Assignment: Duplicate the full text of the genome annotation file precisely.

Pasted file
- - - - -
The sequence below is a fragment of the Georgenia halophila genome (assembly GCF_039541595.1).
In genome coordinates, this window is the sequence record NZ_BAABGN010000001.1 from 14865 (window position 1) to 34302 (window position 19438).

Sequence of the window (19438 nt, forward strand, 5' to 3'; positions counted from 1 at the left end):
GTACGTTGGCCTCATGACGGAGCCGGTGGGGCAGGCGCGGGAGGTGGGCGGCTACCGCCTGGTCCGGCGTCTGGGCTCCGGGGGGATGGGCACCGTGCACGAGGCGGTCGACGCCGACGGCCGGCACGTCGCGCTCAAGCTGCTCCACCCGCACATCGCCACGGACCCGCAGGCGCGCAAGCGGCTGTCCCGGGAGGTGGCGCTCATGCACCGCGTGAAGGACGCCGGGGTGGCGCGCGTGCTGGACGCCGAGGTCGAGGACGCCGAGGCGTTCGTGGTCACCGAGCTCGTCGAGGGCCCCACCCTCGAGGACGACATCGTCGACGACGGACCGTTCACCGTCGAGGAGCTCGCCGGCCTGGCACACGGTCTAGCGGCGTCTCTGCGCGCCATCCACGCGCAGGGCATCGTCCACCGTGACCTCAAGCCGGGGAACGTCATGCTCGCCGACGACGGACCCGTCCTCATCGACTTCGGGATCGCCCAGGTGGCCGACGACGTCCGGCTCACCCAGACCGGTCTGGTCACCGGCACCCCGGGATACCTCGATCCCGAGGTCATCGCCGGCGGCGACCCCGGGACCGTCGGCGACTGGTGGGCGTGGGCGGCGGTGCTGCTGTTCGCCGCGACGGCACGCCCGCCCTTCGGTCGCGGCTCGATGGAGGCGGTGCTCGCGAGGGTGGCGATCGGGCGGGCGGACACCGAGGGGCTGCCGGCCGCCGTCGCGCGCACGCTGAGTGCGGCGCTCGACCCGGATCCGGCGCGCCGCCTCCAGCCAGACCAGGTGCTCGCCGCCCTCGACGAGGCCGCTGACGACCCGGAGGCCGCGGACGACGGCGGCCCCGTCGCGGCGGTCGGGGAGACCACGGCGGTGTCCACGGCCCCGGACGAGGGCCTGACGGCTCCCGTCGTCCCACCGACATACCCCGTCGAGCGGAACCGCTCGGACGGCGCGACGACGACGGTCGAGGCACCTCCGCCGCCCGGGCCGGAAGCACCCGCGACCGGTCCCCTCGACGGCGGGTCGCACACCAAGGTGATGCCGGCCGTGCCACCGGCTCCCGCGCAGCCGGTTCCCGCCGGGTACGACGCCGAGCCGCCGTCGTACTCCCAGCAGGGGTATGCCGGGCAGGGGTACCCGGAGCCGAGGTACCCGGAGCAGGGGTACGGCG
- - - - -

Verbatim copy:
The sequence below is a fragment of the Georgenia halophila genome (assembly GCF_039541595.1).
In genome coordinates, this window is the sequence record NZ_BAABGN010000001.1 from 14865 (window position 1) to 34302 (window position 19438).

Sequence of the window (19438 nt, forward strand, 5' to 3'; positions counted from 1 at the left end):
GTACGTTGGCCTCATGACGGAGCCGGTGGGGCAGGCGCGGGAGGTGGGCGGCTACCGCCTGGTCCGGCGTCTGGGCTCCGGGGGGATGGGCACCGTGCACGAGGCGGTCGACGCCGACGGCCGGCACGTCGCGCTCAAGCTGCTCCACCCGCACATCGCCACGGACCCGCAGGCGCGCAAGCGGCTGTCCCGGGAGGTGGCGCTCATGCACCGCGTGAAGGACGCCGGGGTGGCGCGCGTGCTGGACGCCGAGGTCGAGGACGCCGAGGCGTTCGTGGTCACCGAGCTCGTCGAGGGCCCCACCCTCGAGGACGACATCGTCGACGACGGACCGTTCACCGTCGAGGAGCTCGCCGGCCTGGCACACGGTCTAGCGGCGTCTCTGCGCGCCATCCACGCGCAGGGCATCGTCCACCGTGACCTCAAGCCGGGGAACGTCATGCTCGCCGACGACGGACCCGTCCTCATCGACTTCGGGATCGCCCAGGTGGCCGACGACGTCCGGCTCACCCAGACCGGTCTGGTCACCGGCACCCCGGGATACCTCGATCCCGAGGTCATCGCCGGCGGCGACCCCGGGACCGTCGGCGACTGGTGGGCGTGGGCGGCGGTGCTGCTGTTCGCCGCGACGGCACGCCCGCCCTTCGGTCGCGGCTCGATGGAGGCGGTGCTCGCGAGGGTGGCGATCGGGCGGGCGGACACCGAGGGGCTGCCGGCCGCCGTCGCGCGCACGCTGAGTGCGGCGCTCGACCCGGATCCGGCGCGCCGCCTCCAGCCAGACCAGGTGCTCGCCGCCCTCGACGAGGCCGCTGACGACCCGGAGGCCGCGGACGACGGCGGCCCCGTCGCGGCGGTCGGGGAGACCACGGCGGTGTCCACGGCCCCGGACGAGGGCCTGACGGCTCCCGTCGTCCCACCGACATACCCCGTCGAGCGGAACCGCTCGGACGGCGCGACGACGACGGTCGAGGCACCTCCGCCGCCCGGGCCGGAAGCACCCGCGACCGGTCCCCTCGACGGCGGGTCGCACACCAAGGTGATGCCGGCCGTGCCACCGGCTCCCGCGCAGCCGGTTCCCGCCGGGTACGACGCCGAGCCGCCGTCGTACTCCCAGCAGGGGTATGCCGGGCAGGGGTACCCGGAGCCGAGGTACCCGGAGCAGGGGTACGGCG